from The Century Dictionary.

  • Incapable of grasping; relaxed; weak.

from the GNU version of the Collaborative International Dictionary of English.

  • adjective Without a grasp; relaxed.

from Wiktionary, Creative Commons Attribution/Share-Alike License.

  • adjective Without a grasp; relaxed.


from Wiktionary, Creative Commons Attribution/Share-Alike License

grasp +‎ -less


  • We are held by the spectacle of the failing strength, the graspless memory, the dim discernment, the scanty breath; the brief flickering of the fading light; the expiration; the awful stillness.

    Brooks by the Traveller's Way

  • Though all else fell from him like dry sand from graspless fingers, yet if by

    The Scapegoat; a romance and a parable

  • He took the pen in his graspless hand, and essayed to write.

    The Shadow of a Crime A Cumbrian Romance

  • Roma made a faint cry, and dropped the revolver out of her graspless hand.

    The Eternal City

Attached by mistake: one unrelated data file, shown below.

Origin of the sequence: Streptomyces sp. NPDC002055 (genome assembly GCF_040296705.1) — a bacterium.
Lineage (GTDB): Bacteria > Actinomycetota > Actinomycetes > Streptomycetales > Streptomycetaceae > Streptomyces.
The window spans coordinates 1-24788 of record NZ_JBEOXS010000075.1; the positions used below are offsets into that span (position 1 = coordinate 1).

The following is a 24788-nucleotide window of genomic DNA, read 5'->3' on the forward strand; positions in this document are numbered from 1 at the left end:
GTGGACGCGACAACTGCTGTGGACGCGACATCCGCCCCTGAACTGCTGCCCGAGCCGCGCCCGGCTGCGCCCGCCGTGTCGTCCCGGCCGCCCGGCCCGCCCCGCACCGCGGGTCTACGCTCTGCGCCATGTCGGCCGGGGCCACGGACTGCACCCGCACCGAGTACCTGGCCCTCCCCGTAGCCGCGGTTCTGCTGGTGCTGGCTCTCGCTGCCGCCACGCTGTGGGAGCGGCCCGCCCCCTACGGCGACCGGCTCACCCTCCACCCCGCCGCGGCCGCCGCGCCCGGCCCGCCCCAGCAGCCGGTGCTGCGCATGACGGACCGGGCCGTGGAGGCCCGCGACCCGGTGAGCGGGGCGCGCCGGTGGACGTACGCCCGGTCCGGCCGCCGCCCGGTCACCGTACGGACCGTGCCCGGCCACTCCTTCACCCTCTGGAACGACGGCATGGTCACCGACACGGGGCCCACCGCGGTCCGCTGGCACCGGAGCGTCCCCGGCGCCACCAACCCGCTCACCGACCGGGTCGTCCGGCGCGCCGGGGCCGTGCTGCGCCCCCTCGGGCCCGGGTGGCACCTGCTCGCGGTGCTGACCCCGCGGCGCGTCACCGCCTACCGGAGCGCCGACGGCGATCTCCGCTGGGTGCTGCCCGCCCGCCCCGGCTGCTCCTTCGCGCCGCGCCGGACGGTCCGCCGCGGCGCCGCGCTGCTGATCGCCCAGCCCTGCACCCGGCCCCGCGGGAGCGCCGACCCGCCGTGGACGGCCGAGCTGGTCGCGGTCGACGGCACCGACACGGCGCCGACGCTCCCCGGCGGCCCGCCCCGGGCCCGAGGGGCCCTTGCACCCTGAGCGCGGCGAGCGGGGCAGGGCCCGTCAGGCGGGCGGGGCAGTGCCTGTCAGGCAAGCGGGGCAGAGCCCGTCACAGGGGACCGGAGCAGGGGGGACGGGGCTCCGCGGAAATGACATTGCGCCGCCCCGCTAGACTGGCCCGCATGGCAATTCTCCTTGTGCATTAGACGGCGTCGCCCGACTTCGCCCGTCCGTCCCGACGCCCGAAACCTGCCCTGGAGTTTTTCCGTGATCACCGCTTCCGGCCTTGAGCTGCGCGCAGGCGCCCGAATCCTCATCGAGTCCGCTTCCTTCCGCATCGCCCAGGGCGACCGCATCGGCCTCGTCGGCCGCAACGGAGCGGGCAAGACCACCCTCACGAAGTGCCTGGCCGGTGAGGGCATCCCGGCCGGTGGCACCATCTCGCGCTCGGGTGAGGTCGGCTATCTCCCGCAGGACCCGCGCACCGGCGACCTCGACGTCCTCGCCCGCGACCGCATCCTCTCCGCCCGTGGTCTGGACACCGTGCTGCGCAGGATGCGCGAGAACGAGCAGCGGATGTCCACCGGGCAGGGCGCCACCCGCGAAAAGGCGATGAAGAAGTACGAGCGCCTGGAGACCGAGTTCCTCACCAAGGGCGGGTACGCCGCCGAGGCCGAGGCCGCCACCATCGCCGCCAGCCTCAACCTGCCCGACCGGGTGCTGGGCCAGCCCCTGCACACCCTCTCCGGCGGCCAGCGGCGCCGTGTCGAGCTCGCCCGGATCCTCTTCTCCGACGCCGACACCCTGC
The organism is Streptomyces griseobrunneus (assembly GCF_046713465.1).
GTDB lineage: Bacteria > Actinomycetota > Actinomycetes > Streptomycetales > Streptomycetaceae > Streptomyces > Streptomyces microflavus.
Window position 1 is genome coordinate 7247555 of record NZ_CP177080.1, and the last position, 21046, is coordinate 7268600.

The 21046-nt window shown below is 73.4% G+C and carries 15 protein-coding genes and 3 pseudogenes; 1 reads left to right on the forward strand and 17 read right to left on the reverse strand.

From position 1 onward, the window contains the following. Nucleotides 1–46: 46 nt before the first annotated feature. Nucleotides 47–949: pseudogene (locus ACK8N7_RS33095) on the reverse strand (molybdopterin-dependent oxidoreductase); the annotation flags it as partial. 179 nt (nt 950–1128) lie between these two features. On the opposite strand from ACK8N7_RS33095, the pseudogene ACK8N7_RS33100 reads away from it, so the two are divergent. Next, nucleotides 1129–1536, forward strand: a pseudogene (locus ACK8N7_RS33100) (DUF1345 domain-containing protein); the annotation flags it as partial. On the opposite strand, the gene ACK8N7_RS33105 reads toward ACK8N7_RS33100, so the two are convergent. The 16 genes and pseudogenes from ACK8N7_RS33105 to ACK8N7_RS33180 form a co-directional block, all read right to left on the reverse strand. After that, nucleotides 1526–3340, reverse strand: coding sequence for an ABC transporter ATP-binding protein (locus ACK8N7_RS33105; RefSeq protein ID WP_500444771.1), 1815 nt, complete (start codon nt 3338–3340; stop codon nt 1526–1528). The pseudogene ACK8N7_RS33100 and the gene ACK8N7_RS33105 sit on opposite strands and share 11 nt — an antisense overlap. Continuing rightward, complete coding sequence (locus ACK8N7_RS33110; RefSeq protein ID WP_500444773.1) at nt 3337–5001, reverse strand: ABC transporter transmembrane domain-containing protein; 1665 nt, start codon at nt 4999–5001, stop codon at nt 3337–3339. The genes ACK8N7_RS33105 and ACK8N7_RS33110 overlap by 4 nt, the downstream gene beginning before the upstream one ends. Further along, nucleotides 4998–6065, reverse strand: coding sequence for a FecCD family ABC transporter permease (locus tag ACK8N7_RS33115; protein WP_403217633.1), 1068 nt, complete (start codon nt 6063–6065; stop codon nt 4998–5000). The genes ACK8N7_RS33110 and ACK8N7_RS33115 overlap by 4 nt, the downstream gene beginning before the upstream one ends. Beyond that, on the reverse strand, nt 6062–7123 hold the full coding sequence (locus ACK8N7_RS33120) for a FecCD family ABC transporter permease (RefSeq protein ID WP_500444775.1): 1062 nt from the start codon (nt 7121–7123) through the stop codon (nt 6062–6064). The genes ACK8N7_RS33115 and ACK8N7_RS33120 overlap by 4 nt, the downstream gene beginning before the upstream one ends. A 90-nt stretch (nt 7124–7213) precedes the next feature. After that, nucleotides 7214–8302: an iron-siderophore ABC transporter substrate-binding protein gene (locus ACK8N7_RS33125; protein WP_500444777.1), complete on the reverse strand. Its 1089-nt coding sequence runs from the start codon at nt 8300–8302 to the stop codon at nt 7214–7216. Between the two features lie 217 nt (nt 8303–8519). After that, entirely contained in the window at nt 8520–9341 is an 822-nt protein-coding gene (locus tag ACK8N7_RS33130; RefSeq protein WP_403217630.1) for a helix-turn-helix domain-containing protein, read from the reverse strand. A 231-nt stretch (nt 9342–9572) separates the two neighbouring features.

• Her face was worn and pale, her bonnet fallen back from her forehead, her head leaning against the trunk of the tree, one hand on her breast, the other straying aside on the drift of yellow leaves, where a little bundle covered by a red handkerchief had fallen from her graspless fingers, and the radiant morning sunlight over all.

    A Son of Hagar A Romance of Our Time

  • A moment later it fell from his graspless fingers to the floor.

    The Manxman A Novel - 1895

  • The first is the method of the universal barbarian mind, which paints the life to come as a shadowy reflex or copy of the present world and life, an unsubstantial, graspless, yet actual and conscious realm of ghosts, carrying on a pale and noiseless mimicry of their former adventures in the body.

    The Destiny of the Soul A Critical History of the Doctrine of a Future Life

  • That 'graspless hand,' from which, as already in one of his early poems (November, 1794) he had complained --

    The Posthumous Works of Thomas De Quincey, Vol. 2

  • 'Drop friendship's priceless pearls as hour-glass sands,' was made much _more_ graspless, and in this way the very graces of his moral nature ministered eventually the heaviest of his curses.

    The Posthumous Works of Thomas De Quincey, Vol. 2

  • The layers of these characters are build and revealed and like the fine dust on a butterflys 'which enable flight to happen, it is the almost graspless aspect of this story that intrigues.

    California Literary Review


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